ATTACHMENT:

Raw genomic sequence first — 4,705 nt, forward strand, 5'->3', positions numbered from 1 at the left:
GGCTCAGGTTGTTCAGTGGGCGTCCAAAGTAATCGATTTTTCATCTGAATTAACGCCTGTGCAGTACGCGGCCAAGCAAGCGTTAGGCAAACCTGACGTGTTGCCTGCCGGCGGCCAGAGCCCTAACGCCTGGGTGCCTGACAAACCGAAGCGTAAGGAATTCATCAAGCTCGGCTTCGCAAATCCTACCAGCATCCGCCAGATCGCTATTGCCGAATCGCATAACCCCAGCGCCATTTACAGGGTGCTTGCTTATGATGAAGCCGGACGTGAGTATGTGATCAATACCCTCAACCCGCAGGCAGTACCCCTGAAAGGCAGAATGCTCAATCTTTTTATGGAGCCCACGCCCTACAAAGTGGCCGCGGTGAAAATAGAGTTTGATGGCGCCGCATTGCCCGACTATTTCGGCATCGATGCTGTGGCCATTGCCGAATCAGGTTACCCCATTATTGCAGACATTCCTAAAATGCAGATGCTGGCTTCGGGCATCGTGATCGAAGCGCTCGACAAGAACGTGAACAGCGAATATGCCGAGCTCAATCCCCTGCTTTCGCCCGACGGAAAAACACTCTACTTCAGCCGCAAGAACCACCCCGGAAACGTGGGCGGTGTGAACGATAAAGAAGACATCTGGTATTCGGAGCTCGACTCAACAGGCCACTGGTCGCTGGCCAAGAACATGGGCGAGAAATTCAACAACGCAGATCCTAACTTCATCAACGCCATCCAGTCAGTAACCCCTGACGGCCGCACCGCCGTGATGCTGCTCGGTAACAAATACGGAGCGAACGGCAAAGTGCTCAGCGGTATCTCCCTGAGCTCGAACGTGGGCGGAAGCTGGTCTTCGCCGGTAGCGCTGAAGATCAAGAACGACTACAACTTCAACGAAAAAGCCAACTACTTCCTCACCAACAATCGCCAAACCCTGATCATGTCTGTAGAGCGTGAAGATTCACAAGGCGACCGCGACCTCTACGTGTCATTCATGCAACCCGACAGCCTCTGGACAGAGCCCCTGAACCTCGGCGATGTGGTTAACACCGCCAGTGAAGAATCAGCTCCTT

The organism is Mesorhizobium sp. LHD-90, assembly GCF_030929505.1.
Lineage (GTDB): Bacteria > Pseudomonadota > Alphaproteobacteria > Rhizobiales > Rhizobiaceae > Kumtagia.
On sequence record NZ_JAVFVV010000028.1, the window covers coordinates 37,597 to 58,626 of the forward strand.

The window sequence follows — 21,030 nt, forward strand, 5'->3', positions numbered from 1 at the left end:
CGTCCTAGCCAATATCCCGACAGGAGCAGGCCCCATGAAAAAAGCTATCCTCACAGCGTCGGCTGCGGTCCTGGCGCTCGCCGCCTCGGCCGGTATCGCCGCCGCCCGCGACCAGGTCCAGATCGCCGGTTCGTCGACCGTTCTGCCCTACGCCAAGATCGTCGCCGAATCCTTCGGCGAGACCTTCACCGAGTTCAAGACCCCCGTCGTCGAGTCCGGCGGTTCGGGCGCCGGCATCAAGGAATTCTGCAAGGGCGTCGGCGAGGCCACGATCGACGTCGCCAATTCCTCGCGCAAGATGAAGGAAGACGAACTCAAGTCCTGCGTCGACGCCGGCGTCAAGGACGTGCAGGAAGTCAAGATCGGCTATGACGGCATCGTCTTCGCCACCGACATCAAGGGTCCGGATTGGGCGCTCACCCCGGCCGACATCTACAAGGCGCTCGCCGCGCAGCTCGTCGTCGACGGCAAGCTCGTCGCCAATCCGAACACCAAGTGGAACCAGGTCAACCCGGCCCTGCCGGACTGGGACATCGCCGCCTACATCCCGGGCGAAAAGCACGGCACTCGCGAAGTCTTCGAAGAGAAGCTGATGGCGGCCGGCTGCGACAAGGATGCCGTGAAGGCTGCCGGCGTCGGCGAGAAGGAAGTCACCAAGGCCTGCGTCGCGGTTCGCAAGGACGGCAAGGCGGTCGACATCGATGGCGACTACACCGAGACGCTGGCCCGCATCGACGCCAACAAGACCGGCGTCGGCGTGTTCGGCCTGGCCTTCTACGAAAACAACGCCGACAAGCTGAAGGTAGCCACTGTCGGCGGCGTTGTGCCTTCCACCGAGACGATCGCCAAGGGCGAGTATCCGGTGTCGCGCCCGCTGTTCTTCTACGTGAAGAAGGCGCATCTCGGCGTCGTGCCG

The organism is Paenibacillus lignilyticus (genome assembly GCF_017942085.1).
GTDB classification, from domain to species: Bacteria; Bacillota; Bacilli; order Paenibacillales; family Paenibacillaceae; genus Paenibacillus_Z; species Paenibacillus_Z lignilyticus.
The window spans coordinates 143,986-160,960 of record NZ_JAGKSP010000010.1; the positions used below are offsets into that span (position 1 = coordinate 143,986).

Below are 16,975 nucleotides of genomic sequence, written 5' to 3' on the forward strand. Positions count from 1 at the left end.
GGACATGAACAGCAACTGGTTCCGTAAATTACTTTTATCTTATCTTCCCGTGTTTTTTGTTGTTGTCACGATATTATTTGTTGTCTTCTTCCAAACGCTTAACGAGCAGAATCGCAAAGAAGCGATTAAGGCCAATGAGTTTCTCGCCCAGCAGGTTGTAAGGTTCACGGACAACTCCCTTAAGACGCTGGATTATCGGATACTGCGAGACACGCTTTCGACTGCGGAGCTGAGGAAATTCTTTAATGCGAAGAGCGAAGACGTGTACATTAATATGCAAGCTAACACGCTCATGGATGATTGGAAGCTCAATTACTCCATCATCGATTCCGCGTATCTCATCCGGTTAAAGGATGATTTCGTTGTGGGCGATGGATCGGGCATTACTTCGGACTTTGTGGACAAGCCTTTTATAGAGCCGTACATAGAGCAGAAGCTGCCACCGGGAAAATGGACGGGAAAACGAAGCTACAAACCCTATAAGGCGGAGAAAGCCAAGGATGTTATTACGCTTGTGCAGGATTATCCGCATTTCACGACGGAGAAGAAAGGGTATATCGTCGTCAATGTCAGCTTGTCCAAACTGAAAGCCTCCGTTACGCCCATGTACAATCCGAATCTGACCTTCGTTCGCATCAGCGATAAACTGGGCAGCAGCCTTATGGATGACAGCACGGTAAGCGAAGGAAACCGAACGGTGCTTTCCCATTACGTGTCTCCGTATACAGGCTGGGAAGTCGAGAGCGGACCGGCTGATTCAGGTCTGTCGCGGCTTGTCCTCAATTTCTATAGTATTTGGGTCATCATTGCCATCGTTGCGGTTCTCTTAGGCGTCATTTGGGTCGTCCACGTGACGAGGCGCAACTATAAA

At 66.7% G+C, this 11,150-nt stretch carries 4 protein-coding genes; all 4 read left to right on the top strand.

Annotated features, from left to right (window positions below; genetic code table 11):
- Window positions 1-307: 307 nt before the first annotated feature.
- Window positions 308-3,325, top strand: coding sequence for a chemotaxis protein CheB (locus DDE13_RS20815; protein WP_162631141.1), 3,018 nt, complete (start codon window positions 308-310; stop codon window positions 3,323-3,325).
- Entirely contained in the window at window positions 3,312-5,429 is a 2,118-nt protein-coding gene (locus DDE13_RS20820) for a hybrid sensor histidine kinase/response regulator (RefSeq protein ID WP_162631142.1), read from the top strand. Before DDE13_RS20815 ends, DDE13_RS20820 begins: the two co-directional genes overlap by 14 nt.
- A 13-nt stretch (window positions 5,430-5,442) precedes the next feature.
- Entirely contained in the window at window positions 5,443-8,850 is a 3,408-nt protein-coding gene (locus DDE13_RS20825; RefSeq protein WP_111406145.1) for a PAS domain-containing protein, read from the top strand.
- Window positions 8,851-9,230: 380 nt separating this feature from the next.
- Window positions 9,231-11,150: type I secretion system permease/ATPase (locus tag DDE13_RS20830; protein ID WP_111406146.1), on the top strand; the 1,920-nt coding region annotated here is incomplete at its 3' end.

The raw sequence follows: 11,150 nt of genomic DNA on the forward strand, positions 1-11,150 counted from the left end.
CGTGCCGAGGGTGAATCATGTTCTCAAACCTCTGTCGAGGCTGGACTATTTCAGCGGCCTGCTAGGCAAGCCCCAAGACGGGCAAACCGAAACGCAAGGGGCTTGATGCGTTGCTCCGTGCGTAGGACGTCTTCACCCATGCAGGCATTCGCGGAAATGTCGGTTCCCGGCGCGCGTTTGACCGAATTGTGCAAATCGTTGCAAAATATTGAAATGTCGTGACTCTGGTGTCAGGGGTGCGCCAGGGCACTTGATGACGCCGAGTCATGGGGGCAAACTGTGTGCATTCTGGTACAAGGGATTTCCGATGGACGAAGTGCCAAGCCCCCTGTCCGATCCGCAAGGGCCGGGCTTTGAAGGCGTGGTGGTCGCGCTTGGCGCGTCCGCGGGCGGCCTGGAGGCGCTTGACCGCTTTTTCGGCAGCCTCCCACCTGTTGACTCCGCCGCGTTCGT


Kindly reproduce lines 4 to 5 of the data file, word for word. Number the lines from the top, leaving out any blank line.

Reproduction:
Lineage (GTDB): Bacteria > Pseudomonadota > Alphaproteobacteria > Rhizobiales > Rhizobiaceae > Kumtagia.
On sequence record NZ_JAVFVV010000028.1, the window covers coordinates 37,597 to 58,626 of the forward strand.